Shockley testified in part as follows: "We was [sic] riding just normal, just going home, and Jeff, of course, was in front of me, that would be on my left side, and his left foot slipped off the pedal and his right knee come [sic] up and hit the handlebars, and he was out of control and he went over there on the left side of the road, and he said, Oh, my god, and that was the last thing, and he got hit . . . Q. To the time Jeff came into contact with the car. You said his foot slipped off and his knee hit the handlebar. How much time was it between the time his foot first slipped off and the time the car hit him? A. The distance? Is that what you said? Q. Well, in distance or time. A. Well, it was so sudden I really didn't get down and measure it or anything. It was just so fast . . . Q. When you were coming along, before the wreck happened, you were coming along down the street there at the ball park, could you tell us whether or not Jeff and his bicycle would have been over the center line of the street? A. It was not over the center line . . . Q. Did you ever see Mr. Ratliff's car come across the road into your lane of traffic? A. No. sir, I didn't. Q. And where the accident occurred, was that over in the southbound lane of traffic across the center line? A. Yes, sir . . . Q. You say Jeff's left foot came off the pedal and something about his right knee jacked up and hit the handlebar and knocked him across the center line. Is that right? A. Yes, sir . . . Q. How far from the point of impact, how much further from the point of impact did Mr. Ratliff's car travel? A. About two or three feet. Q. A very few feet. A. Yes, sir . . . Q. Tony, insofar as the place where the point of impact occurred, I'm not sure if I asked you or whether you said you didn't know or what, but do you know how far that was from the center line of the road? A. You asked me that and I said I didn't know. Q. But at any rate you're sure of the fact that it was over in Mr. Ratliff's lane? A. Yes, sir." Appellee Ratliff testified, in part as follows: "Q. At that point what speed were you traveling, Mr. Ratliff? A. I'd say about twenty mile [sic] an hour . . . Q. Is that the speed you normally drive? A. Yes, sir, I'd say normal, yes, sir . . . Q. Where were the boys on the street when you saw them for the first time? A. They were riding in my lane of traffic and as they, I thought, seen [sic] me, got over in the opposite lane and rode on towards me. Q. Was the boy riding the bicycle that was subsequently involved in the accident with you, in your right lane coming towards you when you first saw them? A. They were in my driving lane coming towards me, yes, sir. They got over immediately after I seen [sic] them. I figured they seen [sic] me. Q. And how far away were the boys on the bicycles when you saw them for the first time? A. About -- I'd say approximately two hundred yards. Q. How did your car come into contact or hit Jeff Inglett on the bicycle? A. Well, as Jeff approached me I approached him, and just all of a split second, just a flash, . . . he darted in front of me and I put on brakes and swerved to the right, and as my car stopped it come [sic] to rest against the Curbing on the right hand side and he hit me on the left front fender. Q. The front part of your car didn't come in contact with Jeff? A. I found a small dent later in my left fender . . . Q. Mr. Ratliff, did you sound the horn on your car at any time before the wreck? A. Did I do what? Q. Sound the horn on your car? A. No, sir, I did not; I didn't have time to sound the horn. It was done in a flash and that's the reason I didn't have time to sound the horn. Q.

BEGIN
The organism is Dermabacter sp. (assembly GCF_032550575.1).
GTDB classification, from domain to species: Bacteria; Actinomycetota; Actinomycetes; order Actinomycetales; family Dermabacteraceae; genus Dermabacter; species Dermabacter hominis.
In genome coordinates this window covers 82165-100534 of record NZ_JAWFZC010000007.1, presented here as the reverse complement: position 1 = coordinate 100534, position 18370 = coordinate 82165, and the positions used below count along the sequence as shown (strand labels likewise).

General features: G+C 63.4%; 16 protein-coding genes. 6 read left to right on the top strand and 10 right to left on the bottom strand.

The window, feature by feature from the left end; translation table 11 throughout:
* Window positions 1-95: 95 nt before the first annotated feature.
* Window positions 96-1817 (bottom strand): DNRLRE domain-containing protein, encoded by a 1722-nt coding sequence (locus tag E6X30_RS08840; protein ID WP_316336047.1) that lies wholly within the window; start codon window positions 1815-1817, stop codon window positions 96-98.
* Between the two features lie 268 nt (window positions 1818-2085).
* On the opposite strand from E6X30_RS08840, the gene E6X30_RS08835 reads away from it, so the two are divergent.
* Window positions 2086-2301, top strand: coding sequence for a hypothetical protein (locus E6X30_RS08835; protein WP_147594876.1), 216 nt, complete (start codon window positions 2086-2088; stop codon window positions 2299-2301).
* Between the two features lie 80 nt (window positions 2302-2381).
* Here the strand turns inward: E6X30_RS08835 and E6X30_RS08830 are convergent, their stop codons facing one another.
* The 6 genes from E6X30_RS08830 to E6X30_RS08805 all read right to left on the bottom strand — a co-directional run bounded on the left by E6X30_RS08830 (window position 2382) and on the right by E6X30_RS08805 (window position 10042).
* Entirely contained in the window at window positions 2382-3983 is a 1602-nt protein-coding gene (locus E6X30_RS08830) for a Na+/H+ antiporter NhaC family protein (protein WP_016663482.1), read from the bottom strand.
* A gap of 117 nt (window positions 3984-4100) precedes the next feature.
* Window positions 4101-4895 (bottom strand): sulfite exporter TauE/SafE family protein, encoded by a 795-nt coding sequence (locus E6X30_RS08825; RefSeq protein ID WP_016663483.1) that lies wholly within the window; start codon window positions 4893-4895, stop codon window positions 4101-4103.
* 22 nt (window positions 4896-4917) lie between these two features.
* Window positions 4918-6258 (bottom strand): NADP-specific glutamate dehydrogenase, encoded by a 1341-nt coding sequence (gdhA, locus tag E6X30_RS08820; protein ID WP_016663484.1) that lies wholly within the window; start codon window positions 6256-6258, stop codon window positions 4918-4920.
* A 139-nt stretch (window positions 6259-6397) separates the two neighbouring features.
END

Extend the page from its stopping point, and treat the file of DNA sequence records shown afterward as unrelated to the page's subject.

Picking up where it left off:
Did you apply the brakes of your car at any time before the wreck happened? A. Well, I applied them just about the time it happened. I don't know whether I applied them before it happened, but I think I applied them just as quick as I could. As I said, I swerved to the right. Q. How far would you say Jeff was from your car when you applied brakes for the first time? A. I'd say maybe ten foot [sic]."
From the evidence set forth above, it is apparent that the appellee could not be guilty of any negligence.
It is unquestionable that the appellee was in his lane of traffic, was proceeding at a reasonable speed (20 m.p.h. and speed limit was 35 m.p.h.) and no evidence of any misconduct in driving on the part of the appellee was shown.
It is equally unquestionable that the injured party's (Jeff Inglett) left foot slipped off the pedal, his right knee came up and hit the handlebars, and he Simultaneously went out of control into the lane of traffic of the appellee.
In Layton v. Knight, 129 Ga. App. 113 (198 SE2d 915)
, Judge Hall, now Justice Hall, referred to Georgia R. &c. Co. v. Harris, 1 Ga. App. 714 (57 SE 1076)
and stated "[t]here must be more than a 'scintilla' of circumstances to carry the case to the Jury."
The evidence demands a verdict for the appellee and the trial court was correct in directing a verdict for the appellee (defendant below). I would therefore affirm the judgment of the trial court, and I respectfully dissent.